A friend tells me his favorite Beatle is John, followed by George, which I’d say are not bad choices. I’ve always thought George was underrated as a singer-songwriter compared to Paul.

One thing that always bothered me about John is that he was telling people that all they need is love, while he himself had a fondness for fashion, drove a Rolls Royce and lived in the most expensive building in New York.

I’m not aware that anyone ever asked him about the apparent contradiction but it would have been a good question: “You’re telling people who may be living on the street or can’t afford food that all they need is love while you seem to need white suits, top hats, luxury cars and apartments. What’s up with that?”

He was a phony I guess is what I’m saying, not that you can’t also be a genius as a singer and songwriter because evidently you can.

The New Transgender Standard


Danger, Folly and Presumption


The statesman who should attempt to direct private people in what manner they ought to employ their capitals, would not only load himself with a most unnecessary attention, but assume an authority which could safely be trusted to no council and senate whatever, and which would nowhere be so dangerous as in the hands of a man who had folly and presumption enough to fancy himself fit to exercise it.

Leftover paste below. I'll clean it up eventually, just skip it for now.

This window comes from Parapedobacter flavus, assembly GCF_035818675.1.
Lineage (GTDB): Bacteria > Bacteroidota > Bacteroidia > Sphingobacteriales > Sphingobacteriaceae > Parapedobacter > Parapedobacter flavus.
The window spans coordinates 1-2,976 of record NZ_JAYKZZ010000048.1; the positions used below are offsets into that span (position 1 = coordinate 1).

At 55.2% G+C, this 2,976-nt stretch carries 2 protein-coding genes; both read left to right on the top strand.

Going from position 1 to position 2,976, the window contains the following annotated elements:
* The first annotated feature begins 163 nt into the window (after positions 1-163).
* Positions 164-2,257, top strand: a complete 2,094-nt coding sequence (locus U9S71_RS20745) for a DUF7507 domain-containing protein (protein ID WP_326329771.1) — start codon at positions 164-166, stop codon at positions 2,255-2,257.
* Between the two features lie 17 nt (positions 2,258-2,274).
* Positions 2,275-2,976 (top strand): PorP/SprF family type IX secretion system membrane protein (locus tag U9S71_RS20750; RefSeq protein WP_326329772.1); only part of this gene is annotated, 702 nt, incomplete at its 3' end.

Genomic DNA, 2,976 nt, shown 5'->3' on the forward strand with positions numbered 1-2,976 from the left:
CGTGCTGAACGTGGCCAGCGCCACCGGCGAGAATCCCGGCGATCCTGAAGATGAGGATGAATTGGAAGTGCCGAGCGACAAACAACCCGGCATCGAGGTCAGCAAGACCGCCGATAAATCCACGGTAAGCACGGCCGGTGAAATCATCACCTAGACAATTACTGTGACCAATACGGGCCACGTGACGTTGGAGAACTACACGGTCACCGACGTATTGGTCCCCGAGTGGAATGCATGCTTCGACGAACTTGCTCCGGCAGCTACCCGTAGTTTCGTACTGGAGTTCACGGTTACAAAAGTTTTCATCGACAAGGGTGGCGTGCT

— Adam Smith

When a Mass Murder is of No Interest


Three University of Virginia football players were shot to death a few days ago. This has not set off a national media frenzy despite the fact that the victims were young, black, unarmed and not involved in the commission of a crime at the time of their death.

They won’t get the “say his name,” George Floyd martyr treatment, no Black Lives Matter protests or condemnations, and very little press coverage at all, considering we’re talking about a mass murder of three black college students sitting on a bus.

Why? Because the shooter looks like this:

Christopher Jones

Harvard, Yale, Berkeley Pull Out of Law School Rankings

woman holding sword statue during daytime

Law schools at Harvard, Yale and UC Berkeley have pulled out of U.S. News & World Report’s rankings over concerns that the system is biased against equity programs.

It seems unlikely that the system is biased against equity programs or that the rankings even consider equity programs, but if “equity programs” means what I think it does, it means that the schools reject accomplished candidates who are White, Asian or Jewish in favor of less accomplished candidates who are not White, Asian or Jewish.

That would show up indirectly in rankings if the rankings look, as I’m sure they do, at LSAT scores, GPA and other indications of merit.